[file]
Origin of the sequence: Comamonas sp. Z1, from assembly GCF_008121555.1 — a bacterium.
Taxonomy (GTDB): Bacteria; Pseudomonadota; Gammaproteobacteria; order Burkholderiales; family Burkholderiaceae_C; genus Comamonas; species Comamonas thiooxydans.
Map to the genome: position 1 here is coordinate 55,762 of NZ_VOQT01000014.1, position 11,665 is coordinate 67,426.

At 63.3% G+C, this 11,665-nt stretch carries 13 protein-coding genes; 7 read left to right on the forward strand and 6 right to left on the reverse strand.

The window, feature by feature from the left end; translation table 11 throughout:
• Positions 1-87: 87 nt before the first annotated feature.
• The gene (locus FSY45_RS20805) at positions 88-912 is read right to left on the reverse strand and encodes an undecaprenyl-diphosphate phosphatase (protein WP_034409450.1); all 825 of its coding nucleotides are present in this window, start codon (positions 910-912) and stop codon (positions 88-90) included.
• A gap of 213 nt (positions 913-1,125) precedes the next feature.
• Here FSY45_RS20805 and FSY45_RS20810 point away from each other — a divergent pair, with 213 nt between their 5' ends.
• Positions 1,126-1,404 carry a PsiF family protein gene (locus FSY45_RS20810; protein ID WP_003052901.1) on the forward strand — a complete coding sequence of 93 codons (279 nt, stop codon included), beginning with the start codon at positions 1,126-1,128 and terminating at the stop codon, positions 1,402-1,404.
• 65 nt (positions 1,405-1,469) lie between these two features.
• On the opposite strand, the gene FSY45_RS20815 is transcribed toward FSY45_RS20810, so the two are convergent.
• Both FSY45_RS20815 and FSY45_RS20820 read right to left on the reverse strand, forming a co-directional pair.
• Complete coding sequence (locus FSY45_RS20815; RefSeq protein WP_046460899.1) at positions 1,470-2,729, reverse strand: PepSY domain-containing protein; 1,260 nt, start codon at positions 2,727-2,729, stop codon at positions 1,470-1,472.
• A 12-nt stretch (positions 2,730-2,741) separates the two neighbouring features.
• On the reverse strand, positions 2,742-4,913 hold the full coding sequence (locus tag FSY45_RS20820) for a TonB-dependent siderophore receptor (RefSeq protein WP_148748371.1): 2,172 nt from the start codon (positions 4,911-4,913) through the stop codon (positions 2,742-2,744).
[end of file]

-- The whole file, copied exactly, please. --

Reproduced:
Origin of the sequence: Comamonas sp. Z1, from assembly GCF_008121555.1 — a bacterium.
Taxonomy (GTDB): Bacteria; Pseudomonadota; Gammaproteobacteria; order Burkholderiales; family Burkholderiaceae_C; genus Comamonas; species Comamonas thiooxydans.
Map to the genome: position 1 here is coordinate 55,762 of NZ_VOQT01000014.1, position 11,665 is coordinate 67,426.

At 63.3% G+C, this 11,665-nt stretch carries 13 protein-coding genes; 7 read left to right on the forward strand and 6 right to left on the reverse strand.

The window, feature by feature from the left end; translation table 11 throughout:
• Positions 1-87: 87 nt before the first annotated feature.
• The gene (locus FSY45_RS20805) at positions 88-912 is read right to left on the reverse strand and encodes an undecaprenyl-diphosphate phosphatase (protein WP_034409450.1); all 825 of its coding nucleotides are present in this window, start codon (positions 910-912) and stop codon (positions 88-90) included.
• A gap of 213 nt (positions 913-1,125) precedes the next feature.
• Here FSY45_RS20805 and FSY45_RS20810 point away from each other — a divergent pair, with 213 nt between their 5' ends.
• Positions 1,126-1,404 carry a PsiF family protein gene (locus FSY45_RS20810; protein ID WP_003052901.1) on the forward strand — a complete coding sequence of 93 codons (279 nt, stop codon included), beginning with the start codon at positions 1,126-1,128 and terminating at the stop codon, positions 1,402-1,404.
• 65 nt (positions 1,405-1,469) lie between these two features.
• On the opposite strand, the gene FSY45_RS20815 is transcribed toward FSY45_RS20810, so the two are convergent.
• Both FSY45_RS20815 and FSY45_RS20820 read right to left on the reverse strand, forming a co-directional pair.
• Complete coding sequence (locus FSY45_RS20815; RefSeq protein WP_046460899.1) at positions 1,470-2,729, reverse strand: PepSY domain-containing protein; 1,260 nt, start codon at positions 2,727-2,729, stop codon at positions 1,470-1,472.
• A 12-nt stretch (positions 2,730-2,741) separates the two neighbouring features.
• On the reverse strand, positions 2,742-4,913 hold the full coding sequence (locus tag FSY45_RS20820) for a TonB-dependent siderophore receptor (RefSeq protein WP_148748371.1): 2,172 nt from the start codon (positions 4,911-4,913) through the stop codon (positions 2,742-2,744).